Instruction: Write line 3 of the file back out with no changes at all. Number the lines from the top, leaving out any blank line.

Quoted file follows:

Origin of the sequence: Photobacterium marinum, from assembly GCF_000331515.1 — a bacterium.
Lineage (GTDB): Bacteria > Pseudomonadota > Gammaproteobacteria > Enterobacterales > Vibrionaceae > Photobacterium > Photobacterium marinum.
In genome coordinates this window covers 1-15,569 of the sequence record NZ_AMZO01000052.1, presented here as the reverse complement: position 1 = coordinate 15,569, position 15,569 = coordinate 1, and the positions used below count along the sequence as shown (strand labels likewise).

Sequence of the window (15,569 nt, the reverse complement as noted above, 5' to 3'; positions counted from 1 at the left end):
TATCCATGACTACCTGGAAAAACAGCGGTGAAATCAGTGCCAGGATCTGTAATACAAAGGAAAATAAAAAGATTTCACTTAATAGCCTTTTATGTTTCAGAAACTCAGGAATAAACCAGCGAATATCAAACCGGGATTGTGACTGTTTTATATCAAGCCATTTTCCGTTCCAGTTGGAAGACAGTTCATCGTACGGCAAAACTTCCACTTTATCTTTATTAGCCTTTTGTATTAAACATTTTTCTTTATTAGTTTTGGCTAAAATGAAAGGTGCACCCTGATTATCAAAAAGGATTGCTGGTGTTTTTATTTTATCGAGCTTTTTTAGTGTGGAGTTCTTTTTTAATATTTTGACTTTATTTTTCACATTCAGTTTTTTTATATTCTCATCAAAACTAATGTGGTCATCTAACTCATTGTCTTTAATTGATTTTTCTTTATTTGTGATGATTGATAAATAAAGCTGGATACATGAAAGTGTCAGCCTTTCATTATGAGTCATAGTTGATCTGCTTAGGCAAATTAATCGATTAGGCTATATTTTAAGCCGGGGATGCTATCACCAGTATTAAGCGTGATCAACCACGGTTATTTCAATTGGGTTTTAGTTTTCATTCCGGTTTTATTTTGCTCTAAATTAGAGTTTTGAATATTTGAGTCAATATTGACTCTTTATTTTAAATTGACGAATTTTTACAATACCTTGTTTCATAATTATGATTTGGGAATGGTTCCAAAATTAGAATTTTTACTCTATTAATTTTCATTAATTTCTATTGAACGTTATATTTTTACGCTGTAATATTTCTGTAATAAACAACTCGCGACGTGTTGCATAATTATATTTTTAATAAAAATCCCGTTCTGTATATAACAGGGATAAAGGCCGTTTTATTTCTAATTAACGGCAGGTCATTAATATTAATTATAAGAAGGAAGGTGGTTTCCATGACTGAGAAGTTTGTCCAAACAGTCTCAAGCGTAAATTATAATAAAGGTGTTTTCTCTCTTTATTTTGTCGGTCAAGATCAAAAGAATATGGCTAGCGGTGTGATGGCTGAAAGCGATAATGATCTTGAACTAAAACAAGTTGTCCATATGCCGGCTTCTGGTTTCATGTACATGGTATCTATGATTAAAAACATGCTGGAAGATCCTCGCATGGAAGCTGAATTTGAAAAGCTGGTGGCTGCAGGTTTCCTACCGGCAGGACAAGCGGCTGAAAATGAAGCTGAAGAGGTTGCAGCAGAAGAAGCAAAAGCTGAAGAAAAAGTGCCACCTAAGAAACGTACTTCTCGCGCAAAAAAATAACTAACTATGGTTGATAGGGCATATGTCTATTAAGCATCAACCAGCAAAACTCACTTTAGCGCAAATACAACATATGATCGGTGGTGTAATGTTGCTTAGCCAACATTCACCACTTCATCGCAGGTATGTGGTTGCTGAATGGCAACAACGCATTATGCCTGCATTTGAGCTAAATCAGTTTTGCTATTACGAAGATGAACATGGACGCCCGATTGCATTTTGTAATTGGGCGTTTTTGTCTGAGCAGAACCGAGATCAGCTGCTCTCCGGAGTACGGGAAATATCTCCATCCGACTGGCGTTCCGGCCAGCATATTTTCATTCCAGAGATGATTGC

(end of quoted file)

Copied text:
In genome coordinates this window covers 1-15,569 of the sequence record NZ_AMZO01000052.1, presented here as the reverse complement: position 1 = coordinate 15,569, position 15,569 = coordinate 1, and the positions used below count along the sequence as shown (strand labels likewise).